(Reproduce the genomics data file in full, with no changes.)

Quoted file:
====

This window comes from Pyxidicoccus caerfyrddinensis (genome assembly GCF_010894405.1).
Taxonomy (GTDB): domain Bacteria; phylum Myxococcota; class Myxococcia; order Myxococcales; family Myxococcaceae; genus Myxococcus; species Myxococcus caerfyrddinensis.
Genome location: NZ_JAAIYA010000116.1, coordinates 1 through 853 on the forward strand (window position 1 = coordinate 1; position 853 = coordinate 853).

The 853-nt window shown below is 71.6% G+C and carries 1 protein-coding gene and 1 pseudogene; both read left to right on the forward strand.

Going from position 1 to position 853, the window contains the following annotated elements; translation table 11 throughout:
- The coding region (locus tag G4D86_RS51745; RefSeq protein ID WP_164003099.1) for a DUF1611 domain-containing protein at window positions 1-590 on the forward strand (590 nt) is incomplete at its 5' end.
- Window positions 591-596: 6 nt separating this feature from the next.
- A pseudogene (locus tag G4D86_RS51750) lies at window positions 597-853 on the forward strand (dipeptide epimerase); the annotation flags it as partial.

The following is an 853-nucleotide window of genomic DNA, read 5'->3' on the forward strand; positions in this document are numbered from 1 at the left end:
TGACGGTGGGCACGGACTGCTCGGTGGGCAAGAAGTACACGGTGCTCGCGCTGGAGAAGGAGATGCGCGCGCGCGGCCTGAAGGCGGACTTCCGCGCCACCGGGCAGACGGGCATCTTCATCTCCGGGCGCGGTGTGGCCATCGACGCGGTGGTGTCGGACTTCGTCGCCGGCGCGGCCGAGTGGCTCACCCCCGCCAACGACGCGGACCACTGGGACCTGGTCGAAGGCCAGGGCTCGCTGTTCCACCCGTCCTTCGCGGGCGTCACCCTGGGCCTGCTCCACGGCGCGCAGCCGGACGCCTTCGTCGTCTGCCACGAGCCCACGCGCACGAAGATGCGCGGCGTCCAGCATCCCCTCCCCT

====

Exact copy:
This window comes from Pyxidicoccus caerfyrddinensis (genome assembly GCF_010894405.1).
Taxonomy (GTDB): domain Bacteria; phylum Myxococcota; class Myxococcia; order Myxococcales; family Myxococcaceae; genus Myxococcus; species Myxococcus caerfyrddinensis.
Genome location: NZ_JAAIYA010000116.1, coordinates 1 through 853 on the forward strand (window position 1 = coordinate 1; position 853 = coordinate 853).

The 853-nt window shown below is 71.6% G+C and carries 1 protein-coding gene and 1 pseudogene; both read left to right on the forward strand.

Going from position 1 to position 853, the window contains the following annotated elements; translation table 11 throughout:
- The coding region (locus tag G4D86_RS51745; RefSeq protein ID WP_164003099.1) for a DUF1611 domain-containing protein at window positions 1-590 on the forward strand (590 nt) is incomplete at its 5' end.
- Window positions 591-596: 6 nt separating this feature from the next.
- A pseudogene (locus tag G4D86_RS51750) lies at window positions 597-853 on the forward strand (dipeptide epimerase); the annotation flags it as partial.

The following is an 853-nucleotide window of genomic DNA, read 5'->3' on the forward strand; positions in this document are numbered from 1 at the left end:
TGACGGTGGGCACGGACTGCTCGGTGGGCAAGAAGTACACGGTGCTCGCGCTGGAGAAGGAGATGCGCGCGCGCGGCCTGAAGGCGGACTTCCGCGCCACCGGGCAGACGGGCATCTTCATCTCCGGGCGCGGTGTGGCCATCGACGCGGTGGTGTCGGACTTCGTCGCCGGCGCGGCCGAGTGGCTCACCCCCGCCAACGACGCGGACCACTGGGACCTGGTCGAAGGCCAGGGCTCGCTGTTCCACCCGTCCTTCGCGGGCGTCACCCTGGGCCTGCTCCACGGCGCGCAGCCGGACGCCTTCGTCGTCTGCCACGAGCCCACGCGCACGAAGATGCGCGGCGTCCAGCATCCCCTCCCCT